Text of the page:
The car drives round again, this time heading down the dip towards the river. It comes back. Now it stops. Someone — I think it’s a policeman, he’s very big — jumps out and he grabs a man who is climbing over the wall at Janet’s house. The headlights go on. I hear yelling. They are using a torch and from where I’m lying I can see it’s a black man. I think it’s Petrus, he’s our gardener sometimes. I can hear the first policeman screaming at him and then the other one, who’s not as big as the first one, gets out of the car and goes towards them. Petrus is fighting them. That’s naughty because you shouldn’t fight the police. I can hear the policeman call him a “bleddy thief” and he’s asking him where the other guys are. Petrus is saying that he doesn’t know. They want to put him in the back of the van now so he must be going to jail. I wonder what Janet’s oussie, Lettie, will say when she hears Petrus is in jail. Petrus is her boyfriend. Lettie lives in the khaya at the back of Janet’s house. Petrus is still fighting and the policeman puts him on the ground. Janet says that’s what her daddy does to her mummy when she won’t listen to him. But now the policemen are kicking Petrus very hard when he’s on the ground and I don’t think that’s nice at all. They kick him and he yells, and so they kick him again until he stops yelling. They lift him into the back of the car and close the door, and he still doesn’t make any noise. He must be very heavy because it’s hard for them to pick him up. I move around the side of the bakkie so I can get a better look at them as they put him in. One policeman says that the only good kaffir is a dead kaffir. I wonder how Petrus will do our garden if he’s dead and how that can be a good thing. They’re getting back in the car now, but then the big one shines his torch across the road and I think maybe he sees me. I’m feeling scared because maybe I’ll go to jail to and I crawl back around the back of the bakkie. He walks up our grass, bends down and shines the light on me. He has a khaki shirt on with a blue badge and a hat. His voice is very deep. “Wat doen jy?” I know some Afrikaans because I have to learn it at school, even though I hate it. “I’m hiding outside,” I say. He turns back to his partner across the road and shouts: “Dis net ’n kind!” Just a child. Then he turns back to me. “You must go back inside, little girl.” He says: “We caught a black oke with a big knife who broke into someone’s property down the road and stole some bicycles. He’s still got friends out here. Go back.” He orders me and watches to make sure I go back in the house. Dad is still asleep in the chair, so I can’t tell him that I met a policeman in the yard and they took Petrus. I’m glad no one will know that I didn’t bath tonight. I’ll bath tomorrow.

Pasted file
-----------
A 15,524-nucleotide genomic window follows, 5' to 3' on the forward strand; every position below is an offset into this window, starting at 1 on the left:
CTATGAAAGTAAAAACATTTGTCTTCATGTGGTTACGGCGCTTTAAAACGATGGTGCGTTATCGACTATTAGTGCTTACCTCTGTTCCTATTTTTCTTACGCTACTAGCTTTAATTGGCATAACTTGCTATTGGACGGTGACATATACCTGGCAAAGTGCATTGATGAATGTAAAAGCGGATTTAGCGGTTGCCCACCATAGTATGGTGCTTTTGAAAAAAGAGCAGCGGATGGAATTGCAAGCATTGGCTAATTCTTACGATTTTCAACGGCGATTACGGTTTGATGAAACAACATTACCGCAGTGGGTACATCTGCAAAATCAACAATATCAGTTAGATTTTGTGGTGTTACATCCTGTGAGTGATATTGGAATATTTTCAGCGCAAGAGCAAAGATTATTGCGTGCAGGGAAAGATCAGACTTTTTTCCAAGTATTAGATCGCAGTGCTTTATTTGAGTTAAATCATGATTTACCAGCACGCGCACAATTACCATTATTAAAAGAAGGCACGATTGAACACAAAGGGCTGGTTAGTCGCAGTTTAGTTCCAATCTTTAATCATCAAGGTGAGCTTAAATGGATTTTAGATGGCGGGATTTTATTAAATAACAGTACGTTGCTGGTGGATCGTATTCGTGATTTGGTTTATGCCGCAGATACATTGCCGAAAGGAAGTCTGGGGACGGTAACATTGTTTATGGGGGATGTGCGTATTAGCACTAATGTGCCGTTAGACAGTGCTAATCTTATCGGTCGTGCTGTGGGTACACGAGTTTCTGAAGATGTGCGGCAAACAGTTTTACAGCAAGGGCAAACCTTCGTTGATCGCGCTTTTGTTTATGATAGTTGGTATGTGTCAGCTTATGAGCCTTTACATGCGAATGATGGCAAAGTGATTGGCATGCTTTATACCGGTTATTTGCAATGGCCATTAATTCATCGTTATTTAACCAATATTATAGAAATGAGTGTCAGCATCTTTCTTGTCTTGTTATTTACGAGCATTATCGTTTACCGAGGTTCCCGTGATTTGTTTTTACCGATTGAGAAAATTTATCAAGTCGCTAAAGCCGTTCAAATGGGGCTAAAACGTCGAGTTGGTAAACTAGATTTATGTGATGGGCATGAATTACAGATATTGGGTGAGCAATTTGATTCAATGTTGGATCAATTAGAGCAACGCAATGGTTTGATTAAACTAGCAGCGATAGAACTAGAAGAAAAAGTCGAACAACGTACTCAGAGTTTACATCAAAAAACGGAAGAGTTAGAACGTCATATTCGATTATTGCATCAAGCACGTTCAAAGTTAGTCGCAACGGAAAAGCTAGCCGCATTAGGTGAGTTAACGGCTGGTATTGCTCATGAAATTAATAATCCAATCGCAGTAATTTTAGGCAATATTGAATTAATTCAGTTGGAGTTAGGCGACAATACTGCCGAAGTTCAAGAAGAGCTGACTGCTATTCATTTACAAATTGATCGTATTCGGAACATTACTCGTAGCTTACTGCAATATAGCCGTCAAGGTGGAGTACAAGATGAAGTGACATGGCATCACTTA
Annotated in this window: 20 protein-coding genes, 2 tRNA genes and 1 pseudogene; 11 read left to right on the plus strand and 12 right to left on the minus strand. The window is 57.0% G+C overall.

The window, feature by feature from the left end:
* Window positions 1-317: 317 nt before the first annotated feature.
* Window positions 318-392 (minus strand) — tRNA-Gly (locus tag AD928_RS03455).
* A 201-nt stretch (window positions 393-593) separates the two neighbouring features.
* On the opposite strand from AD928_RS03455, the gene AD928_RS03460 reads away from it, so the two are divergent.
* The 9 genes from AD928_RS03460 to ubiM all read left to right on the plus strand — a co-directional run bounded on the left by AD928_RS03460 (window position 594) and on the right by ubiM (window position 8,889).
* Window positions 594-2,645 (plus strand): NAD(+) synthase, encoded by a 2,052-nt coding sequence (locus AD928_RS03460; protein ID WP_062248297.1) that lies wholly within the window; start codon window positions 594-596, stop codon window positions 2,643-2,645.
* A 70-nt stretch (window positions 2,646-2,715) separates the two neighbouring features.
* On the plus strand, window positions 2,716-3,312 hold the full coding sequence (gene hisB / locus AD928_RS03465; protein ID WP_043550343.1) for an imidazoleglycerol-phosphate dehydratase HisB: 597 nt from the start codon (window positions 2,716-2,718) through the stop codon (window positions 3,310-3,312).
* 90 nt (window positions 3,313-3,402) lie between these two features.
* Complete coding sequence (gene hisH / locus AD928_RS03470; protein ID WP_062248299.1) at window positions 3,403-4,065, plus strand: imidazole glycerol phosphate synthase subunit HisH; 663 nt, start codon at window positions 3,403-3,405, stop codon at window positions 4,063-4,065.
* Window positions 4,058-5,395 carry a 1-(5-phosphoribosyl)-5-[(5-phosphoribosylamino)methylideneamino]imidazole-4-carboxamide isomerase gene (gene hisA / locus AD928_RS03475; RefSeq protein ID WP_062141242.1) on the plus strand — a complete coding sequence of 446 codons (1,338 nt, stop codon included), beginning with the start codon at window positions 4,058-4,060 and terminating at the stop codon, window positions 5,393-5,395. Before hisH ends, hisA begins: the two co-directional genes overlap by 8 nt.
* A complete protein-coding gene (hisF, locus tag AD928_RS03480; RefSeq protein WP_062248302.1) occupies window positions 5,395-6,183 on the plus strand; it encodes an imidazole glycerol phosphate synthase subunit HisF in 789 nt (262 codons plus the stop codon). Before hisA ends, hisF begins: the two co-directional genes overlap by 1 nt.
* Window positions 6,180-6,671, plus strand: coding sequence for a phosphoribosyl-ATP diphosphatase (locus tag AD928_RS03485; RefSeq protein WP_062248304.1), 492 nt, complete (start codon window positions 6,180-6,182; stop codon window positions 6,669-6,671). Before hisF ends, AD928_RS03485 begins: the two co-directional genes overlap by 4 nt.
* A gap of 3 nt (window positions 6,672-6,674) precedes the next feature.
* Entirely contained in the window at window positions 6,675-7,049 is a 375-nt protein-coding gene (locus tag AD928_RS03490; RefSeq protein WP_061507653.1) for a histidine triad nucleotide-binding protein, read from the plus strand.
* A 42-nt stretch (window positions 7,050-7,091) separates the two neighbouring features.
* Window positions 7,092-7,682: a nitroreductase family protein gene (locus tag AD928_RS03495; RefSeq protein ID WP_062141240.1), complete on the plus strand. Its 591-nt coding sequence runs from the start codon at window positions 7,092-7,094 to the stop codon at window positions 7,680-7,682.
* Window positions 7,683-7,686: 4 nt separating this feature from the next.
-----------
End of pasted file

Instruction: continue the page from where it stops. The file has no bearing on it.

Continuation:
It’s not easy to fall asleep because I’m thinking about Petrus and whether he will get breakfast in jail and if Lettie will be sad. I’m awake for a while and I hear Daniel and his friends coming back. Through my closed curtains, I can see them climbing over the back fence but they can’t see me. They are making a lot of noise and laughing, and I hear Daniel say it was “really cool”, so I think that the movies must have been good after all. Alan calls for help and they are lifting heavy stuff over the fence into our garden. They leave it against the side of the shed and go inside, and I think it’s strange to see the bicycles out there because I thought that they went to the drive-in on foot.

About the writer


KELLIE Steinke lives in Howick with her husband and three energetic children, and lectures English at UKZN. Her story deals with the memories and images of a child growing up on the ‘white-washed’ side of the fence during the apartheid years, as well as the detachment and strangeness of being an immigrant in the South Africa of the seventies.

Then this one car comes and drives past really slowly. It’s got no lights on and it turns round and drives past me again. I think it might be a police car. It’s got one of those back doors that open where the windows are covered with chicken wire.